"There's an app for that." These five little words completely changed the world of inventing things.
Prior to the iPhone, inventions were a physical object, some sort of contraption that would change your every day life. After the iPhone, it seemed like every new invention was delivered in app form. As inventions became smaller, going from a physical object to a button on a screen, the value props somehow grew bigger. This app wouldn't just change your every day life, it would change the world.
But what got lost in the shuffle was the most fundamental part about business. In order for almost all businesses and products to succeed, they have to solve someone's problem. So yes, an app that automatically takes a selfie right before you sneeze would be really cool, and the pictures would be hilarious, but the only chance of financial success is from the sheer entertainment value. Since it's not solving a problem, the app has to be so fun that millions of people flock to it and either pay directly or you would have to sell ads on the platform. Your business model is essentially crossing your fingers and hoping that people have a long-term interest in sneezing selfies.
Which makes me wonder if maybe the fastest way to success for an inventor nowadays is actually running in the opposite direction. No apps. No software. Just a good old fashioned physical invention. Instead of starting with, "Wouldn't it be cool..." start the sentence with, "What's a really annoying problem that a lot of people experience."
The problem that stood out to me was on a Saturday morning. I brushed my teeth, went into the kitchen, and poured a glass of orange juice. Took a sip and there was one of the worst possible tastes you can ever experience. I would put eating fruit or drinking a glass of orange juice after brushing your teeth as maybe the worst taste on the planet. It's right up there with Malort or one of those prank jelly beans.
So, what do people do with this problem? Throughout history, people would make the decision to brush their teeth after breakfast, which was a reasonable solution. But then something happened. Starting in the early 2000's (totally pulling that number out of thin air), breakfast was pushed back a few hours and converted into the biggest social event of the week: Brunch.
Millennials dress up for brunch like it's somewhere between church and going to the Kentucky Derby. The brush your teeth after breakfast strategy works when it's me in my sweatpants having an Eggo waffle and a glass of orange juice at home. But when people are going out with friends for brunch, taking photos, posting on Instagram, there's more pressure to have brushed your teeth prior to leaving the house.
But that means no fruit. No orange juice. No mimosas. All staples of a good breakfast or brunch menu. Brunch goers either skip these menu options or go in with the no brush + Altoids cover up; a close relative of the "no shower + spray of cologne" move that served me well through middle school. Eh, and Mondays as an adult.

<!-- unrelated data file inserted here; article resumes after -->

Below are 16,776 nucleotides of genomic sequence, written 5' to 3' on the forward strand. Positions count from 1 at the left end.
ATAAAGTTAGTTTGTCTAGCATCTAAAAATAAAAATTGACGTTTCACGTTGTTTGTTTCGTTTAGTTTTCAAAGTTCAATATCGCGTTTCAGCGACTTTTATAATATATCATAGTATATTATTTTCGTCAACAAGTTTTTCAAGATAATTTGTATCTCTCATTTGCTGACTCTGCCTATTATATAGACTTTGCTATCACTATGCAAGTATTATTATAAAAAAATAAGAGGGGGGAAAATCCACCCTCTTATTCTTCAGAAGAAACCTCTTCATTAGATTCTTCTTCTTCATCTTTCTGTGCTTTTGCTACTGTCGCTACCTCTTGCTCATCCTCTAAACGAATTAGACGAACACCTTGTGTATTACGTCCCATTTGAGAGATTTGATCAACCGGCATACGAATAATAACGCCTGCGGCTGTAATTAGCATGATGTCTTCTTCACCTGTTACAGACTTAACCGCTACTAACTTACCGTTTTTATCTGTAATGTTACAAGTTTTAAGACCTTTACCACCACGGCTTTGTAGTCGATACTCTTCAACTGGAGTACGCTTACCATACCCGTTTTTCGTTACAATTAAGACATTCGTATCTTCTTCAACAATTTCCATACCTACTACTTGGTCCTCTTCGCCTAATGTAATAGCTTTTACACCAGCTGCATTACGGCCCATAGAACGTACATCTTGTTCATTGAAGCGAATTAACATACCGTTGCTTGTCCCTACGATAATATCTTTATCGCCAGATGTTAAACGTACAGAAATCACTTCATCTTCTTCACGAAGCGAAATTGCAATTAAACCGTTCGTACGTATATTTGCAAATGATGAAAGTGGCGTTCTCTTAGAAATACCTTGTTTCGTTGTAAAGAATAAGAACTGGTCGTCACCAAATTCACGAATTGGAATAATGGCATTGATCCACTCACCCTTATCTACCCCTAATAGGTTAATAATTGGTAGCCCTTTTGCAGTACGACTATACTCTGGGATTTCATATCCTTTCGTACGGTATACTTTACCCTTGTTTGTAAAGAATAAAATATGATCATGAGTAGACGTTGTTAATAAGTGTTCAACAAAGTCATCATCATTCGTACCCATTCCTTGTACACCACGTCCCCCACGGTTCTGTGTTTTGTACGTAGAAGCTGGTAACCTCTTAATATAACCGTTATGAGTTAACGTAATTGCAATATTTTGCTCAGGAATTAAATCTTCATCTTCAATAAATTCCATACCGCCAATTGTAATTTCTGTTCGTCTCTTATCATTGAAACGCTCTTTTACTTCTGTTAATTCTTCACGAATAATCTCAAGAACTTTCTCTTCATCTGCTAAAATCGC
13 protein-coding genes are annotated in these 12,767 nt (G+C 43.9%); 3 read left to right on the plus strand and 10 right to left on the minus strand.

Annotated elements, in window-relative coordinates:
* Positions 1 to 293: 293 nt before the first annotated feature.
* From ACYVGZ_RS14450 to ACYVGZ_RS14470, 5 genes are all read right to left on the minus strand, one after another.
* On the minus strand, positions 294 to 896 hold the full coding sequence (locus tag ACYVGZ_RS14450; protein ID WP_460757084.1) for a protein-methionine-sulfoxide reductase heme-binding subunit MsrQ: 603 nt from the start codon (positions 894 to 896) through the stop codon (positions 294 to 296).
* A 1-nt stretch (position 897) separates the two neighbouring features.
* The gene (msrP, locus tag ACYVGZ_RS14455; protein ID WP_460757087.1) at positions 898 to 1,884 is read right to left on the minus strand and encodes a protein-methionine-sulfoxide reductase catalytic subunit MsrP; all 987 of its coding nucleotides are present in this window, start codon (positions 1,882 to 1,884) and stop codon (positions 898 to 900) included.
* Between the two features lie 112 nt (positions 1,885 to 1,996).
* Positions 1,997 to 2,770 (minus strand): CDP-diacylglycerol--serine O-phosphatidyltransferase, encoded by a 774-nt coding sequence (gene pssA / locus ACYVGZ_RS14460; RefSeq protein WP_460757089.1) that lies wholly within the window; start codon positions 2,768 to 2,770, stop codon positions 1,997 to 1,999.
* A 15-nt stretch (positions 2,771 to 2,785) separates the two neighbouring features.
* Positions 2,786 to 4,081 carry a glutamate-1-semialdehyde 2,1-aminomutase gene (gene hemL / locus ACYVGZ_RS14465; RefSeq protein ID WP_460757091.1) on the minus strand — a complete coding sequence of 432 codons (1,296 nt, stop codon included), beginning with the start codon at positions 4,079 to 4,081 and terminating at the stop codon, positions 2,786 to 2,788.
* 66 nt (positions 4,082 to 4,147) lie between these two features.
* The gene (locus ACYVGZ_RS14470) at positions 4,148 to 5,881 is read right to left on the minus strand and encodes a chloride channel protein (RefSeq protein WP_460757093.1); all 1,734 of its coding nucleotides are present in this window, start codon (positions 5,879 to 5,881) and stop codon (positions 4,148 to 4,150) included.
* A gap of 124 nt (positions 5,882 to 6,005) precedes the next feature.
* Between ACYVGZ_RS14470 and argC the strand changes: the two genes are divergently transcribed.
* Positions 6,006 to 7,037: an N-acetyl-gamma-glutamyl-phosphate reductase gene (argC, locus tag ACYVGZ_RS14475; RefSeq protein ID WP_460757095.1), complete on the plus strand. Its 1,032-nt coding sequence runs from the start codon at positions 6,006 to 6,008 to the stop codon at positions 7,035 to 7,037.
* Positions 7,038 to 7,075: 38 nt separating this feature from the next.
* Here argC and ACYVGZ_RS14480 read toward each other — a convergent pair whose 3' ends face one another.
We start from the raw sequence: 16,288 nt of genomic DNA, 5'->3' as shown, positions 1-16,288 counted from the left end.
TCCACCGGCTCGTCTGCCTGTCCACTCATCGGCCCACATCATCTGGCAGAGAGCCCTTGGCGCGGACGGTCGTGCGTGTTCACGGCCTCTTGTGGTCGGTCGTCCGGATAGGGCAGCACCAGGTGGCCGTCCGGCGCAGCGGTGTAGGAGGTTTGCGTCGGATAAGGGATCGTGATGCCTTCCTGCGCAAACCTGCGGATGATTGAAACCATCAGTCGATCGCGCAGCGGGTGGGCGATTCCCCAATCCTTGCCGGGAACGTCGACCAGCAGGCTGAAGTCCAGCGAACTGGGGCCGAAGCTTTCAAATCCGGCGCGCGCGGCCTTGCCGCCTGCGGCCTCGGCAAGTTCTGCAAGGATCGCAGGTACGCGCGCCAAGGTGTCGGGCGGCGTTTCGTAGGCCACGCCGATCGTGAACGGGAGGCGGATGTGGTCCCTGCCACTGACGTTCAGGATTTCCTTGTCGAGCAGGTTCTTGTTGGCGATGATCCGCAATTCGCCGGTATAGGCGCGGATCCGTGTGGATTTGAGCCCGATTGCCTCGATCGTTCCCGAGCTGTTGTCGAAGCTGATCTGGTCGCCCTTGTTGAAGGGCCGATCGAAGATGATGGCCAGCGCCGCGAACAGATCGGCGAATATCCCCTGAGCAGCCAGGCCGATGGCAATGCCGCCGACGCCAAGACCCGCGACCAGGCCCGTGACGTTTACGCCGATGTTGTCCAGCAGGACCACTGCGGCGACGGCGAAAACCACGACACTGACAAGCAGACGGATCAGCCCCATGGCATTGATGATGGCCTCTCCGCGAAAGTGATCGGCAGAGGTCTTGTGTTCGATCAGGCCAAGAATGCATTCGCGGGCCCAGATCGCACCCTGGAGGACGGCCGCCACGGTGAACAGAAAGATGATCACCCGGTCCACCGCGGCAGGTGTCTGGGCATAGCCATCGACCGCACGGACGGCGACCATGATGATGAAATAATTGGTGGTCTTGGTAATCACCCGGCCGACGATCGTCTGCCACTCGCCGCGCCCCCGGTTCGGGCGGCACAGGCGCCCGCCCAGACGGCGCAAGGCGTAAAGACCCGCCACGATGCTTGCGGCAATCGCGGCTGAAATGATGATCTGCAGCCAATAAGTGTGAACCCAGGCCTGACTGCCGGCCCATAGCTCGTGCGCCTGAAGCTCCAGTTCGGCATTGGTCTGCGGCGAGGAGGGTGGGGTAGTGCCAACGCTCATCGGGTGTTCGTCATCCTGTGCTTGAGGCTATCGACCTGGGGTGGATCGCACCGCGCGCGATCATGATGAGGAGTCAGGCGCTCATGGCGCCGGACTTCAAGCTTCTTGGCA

What has me scratching my head, though, is why have we accepted this "I can't have fruit after brushing my teeth" rule? Isn't there a way to change the chemicals in a toothpaste? I mean we have Doritos and Lay's who can make their potato chips taste like anything. Literally anything. We have 750 different variations of mayonnaise. We have the McRib. I've got to believe that if Crest or Colgate spent one week in the science labs at any of these places, they would have more than enough inspiration to create a different toothpaste.
The whole thing has me feeling like Rob Lowe in Thank You for Smoking. The big science problem should be solved with one easy line of dialogue. "Thank God we invented the, you know, whatever device."
I did some quick research myself, and by "research" I mean that I Googled, "Why does orange juice taste weird after brushing my teeth" and clicked the first article I found. Turns out the guilty chemical in toothpaste is called sodium laurel sulfate. "SLS" blocks the taste buds responsible for sweet flavors and "breaks up phospholipids, the fatty compounds that help reduce bitter tastes." Or, simply put, sodium laurel sulfate is what makes the fruit taste weird.
It turns out there are already toothpastes out there without SLS. But the marketing and branding is non-existent. Like, look at this one. CloSYS Sulfate-Free Fluoride Toothpaste Mild Mint? Even the fun part is mild. Is anyone going to pull that off the shelf without specific orders from their dentist?
Here's how to build it. First step: Change the name. Call it "Toothpaste for Breakfast" or "Brunch Brush."
Second step: Set it up like Dollar Shave Club. Deliver customers a monthly tube.
Need some inspiration? Check out the company Quip who has been labeled "the Tesla of Toothbrushes." Also, if you're wondering if toothbrushes and toothpaste could be a profitable startup, check out how much money Quip has been raising.
Third step: For customers and non-customers alike, send regular emails highlighting top breakfast and brunch spots to try in their city or town. Connect with popular brunch spots and have a station setup in the bathroom. Here, brush your teeth with this, and go order a mimosa.
Will it change the world? Not really.
Will it solve a problem for millions or passionate brunch goers? Absolutely.
Sounds like a good business to me.
As always with the ideas in this series, these are totally free for the taking. If it works, send me a check that seems fair. If it doesn't, hey, why not try the sneezing selfie app? For more ideas, tune in the last Monday of every month or catch up on previous ones below.
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